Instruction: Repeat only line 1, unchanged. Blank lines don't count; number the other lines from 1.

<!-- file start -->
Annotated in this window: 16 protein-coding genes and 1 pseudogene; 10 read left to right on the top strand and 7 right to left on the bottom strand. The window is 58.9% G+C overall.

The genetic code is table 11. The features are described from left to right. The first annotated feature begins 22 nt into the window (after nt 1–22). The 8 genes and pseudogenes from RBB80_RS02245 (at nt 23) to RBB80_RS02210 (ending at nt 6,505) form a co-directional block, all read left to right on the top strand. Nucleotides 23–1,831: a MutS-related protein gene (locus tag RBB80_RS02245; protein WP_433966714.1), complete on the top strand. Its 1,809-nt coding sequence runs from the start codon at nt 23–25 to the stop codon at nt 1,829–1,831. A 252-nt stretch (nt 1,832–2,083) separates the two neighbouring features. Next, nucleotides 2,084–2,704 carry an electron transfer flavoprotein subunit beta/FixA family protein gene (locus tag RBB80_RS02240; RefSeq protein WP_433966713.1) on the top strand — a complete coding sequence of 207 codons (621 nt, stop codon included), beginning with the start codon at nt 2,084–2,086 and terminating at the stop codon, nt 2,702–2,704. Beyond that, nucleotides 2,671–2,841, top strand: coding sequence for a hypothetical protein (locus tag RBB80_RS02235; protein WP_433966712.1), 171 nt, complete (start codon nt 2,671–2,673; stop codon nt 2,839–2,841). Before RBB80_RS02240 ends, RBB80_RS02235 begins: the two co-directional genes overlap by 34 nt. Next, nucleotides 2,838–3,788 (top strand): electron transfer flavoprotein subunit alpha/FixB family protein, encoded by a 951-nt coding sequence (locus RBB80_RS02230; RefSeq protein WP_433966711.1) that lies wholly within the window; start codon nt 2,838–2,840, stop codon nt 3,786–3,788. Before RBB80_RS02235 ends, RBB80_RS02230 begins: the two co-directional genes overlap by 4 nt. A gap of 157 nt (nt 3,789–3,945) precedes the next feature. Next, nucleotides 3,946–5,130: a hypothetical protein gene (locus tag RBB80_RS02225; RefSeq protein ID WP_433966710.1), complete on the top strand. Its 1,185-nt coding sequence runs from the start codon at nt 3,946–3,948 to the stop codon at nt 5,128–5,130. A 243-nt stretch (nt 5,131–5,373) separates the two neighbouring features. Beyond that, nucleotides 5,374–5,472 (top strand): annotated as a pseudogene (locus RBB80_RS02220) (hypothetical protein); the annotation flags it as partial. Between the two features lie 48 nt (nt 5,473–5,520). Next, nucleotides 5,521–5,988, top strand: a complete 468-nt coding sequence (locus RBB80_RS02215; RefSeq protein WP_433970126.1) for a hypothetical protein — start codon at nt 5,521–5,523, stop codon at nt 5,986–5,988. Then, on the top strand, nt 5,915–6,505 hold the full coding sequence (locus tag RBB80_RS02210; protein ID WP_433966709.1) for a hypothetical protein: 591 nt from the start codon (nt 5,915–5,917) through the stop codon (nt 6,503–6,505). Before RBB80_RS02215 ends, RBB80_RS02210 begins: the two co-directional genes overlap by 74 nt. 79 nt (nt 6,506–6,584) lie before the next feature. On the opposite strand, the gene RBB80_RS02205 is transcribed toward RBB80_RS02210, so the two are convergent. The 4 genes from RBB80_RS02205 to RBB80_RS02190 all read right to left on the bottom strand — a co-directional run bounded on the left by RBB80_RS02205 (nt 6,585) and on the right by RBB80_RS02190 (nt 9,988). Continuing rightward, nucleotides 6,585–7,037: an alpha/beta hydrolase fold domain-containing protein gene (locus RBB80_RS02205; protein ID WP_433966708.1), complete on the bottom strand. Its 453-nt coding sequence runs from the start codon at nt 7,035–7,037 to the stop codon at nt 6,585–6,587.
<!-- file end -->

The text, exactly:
Annotated in this window: 16 protein-coding genes and 1 pseudogene; 10 read left to right on the top strand and 7 right to left on the bottom strand. The window is 58.9% G+C overall.